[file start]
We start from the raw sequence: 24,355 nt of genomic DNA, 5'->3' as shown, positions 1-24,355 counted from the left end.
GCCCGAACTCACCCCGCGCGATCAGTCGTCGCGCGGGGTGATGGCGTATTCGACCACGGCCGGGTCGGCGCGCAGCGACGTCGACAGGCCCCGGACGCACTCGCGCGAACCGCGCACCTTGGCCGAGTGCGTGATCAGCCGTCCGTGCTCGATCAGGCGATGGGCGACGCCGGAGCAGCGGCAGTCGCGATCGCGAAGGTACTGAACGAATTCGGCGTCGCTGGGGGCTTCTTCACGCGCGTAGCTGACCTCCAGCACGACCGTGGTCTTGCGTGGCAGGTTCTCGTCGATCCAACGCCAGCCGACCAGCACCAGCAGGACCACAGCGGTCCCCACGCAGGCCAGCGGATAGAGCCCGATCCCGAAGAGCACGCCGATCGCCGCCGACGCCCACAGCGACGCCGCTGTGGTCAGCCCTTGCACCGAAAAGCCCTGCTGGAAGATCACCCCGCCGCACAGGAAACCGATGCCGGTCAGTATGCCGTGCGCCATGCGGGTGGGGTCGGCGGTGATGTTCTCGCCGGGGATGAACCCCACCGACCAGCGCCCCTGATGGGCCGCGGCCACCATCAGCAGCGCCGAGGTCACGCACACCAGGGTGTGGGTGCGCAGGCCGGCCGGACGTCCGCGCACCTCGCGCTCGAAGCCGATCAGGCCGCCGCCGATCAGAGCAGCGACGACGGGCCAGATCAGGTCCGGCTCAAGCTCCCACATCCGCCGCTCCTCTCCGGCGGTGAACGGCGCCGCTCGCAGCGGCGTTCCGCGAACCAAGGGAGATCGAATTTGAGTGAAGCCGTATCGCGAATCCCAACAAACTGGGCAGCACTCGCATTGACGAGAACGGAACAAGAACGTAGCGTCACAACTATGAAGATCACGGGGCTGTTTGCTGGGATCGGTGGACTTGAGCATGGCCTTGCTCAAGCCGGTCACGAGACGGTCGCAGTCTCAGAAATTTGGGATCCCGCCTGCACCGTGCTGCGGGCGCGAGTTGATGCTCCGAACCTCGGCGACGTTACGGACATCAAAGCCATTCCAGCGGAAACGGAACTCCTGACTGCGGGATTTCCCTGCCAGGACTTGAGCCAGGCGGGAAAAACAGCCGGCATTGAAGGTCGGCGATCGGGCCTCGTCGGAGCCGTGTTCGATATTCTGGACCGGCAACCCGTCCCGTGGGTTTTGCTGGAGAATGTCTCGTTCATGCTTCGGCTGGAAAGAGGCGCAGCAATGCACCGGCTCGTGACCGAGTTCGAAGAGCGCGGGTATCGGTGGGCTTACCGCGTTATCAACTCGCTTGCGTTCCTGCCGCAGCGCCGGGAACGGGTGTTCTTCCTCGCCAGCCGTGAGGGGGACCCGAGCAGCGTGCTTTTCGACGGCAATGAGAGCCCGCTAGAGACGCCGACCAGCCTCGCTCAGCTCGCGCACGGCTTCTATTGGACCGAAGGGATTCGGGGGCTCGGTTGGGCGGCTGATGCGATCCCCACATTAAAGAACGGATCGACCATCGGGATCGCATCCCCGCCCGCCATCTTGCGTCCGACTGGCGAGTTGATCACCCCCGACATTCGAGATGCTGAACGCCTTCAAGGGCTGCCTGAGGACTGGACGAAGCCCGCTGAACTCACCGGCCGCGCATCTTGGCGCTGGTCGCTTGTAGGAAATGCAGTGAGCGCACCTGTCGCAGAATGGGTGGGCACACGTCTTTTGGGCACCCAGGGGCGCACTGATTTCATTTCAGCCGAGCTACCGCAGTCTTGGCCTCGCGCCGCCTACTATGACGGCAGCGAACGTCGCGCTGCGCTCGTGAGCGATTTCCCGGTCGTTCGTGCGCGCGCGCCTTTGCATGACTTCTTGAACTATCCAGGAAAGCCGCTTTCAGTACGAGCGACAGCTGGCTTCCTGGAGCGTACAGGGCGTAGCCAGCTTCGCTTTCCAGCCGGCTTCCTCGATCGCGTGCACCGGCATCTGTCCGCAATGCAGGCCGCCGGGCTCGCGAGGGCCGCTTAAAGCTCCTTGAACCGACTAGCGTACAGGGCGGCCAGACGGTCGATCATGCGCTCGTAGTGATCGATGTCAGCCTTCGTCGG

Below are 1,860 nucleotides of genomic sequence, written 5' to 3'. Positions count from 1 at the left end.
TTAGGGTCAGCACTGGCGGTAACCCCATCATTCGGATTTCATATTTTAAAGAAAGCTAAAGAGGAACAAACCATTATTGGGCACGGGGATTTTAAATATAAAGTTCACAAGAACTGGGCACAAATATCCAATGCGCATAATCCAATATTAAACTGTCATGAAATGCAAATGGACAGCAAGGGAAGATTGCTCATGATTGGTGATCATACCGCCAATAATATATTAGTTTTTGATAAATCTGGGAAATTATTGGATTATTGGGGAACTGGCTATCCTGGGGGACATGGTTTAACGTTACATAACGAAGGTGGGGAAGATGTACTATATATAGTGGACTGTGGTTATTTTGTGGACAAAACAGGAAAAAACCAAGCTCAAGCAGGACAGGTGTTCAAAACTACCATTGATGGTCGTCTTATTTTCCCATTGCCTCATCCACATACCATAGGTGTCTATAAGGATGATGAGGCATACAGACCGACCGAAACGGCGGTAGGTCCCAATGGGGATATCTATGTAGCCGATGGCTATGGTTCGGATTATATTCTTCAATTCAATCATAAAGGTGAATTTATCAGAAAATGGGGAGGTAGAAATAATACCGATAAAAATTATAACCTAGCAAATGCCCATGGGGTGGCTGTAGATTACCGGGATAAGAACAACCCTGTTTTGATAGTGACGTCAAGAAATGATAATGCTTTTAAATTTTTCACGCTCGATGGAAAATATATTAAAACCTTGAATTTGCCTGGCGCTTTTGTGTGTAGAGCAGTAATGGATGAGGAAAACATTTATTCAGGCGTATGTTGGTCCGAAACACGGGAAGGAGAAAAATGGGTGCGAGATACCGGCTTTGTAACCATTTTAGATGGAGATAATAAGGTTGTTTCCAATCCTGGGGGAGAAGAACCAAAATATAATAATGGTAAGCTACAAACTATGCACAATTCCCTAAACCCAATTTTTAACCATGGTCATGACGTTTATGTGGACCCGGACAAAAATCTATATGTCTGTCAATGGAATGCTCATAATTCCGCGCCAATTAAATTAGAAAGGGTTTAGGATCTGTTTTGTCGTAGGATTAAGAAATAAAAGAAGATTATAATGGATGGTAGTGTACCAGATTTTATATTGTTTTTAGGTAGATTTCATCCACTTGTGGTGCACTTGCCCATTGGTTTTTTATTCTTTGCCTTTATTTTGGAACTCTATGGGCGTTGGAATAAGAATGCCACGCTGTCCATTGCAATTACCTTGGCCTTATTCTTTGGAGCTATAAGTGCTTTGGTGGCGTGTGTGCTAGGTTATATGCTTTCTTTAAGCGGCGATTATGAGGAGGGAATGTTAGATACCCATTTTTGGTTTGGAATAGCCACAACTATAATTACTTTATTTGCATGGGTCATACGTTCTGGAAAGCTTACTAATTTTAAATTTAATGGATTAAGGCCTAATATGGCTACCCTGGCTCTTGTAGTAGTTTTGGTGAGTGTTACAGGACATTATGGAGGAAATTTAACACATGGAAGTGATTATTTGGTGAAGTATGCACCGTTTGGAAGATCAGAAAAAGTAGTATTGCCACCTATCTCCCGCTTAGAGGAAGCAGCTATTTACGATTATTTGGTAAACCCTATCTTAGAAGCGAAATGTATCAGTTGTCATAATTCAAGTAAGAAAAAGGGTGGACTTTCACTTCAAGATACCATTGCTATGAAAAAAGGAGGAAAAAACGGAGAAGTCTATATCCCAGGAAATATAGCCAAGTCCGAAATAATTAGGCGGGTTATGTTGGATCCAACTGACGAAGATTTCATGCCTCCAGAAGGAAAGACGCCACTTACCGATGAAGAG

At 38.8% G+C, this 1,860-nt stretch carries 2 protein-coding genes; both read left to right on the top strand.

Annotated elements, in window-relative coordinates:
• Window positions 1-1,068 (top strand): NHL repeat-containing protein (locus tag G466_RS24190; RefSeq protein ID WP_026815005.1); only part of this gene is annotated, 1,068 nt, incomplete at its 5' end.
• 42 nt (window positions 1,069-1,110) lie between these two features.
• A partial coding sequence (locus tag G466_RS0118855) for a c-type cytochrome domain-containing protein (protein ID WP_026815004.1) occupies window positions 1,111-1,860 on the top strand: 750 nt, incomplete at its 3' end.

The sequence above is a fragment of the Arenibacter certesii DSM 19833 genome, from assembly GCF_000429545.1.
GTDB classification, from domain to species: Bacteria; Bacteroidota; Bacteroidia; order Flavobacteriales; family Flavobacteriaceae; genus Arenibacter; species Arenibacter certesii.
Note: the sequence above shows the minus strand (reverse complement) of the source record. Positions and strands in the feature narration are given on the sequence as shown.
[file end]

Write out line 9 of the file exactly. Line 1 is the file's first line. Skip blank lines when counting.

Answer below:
• A partial coding sequence (locus tag G466_RS0118855) for a c-type cytochrome domain-containing protein (protein ID WP_026815004.1) occupies window positions 1,111-1,860 on the top strand: 750 nt, incomplete at its 3' end.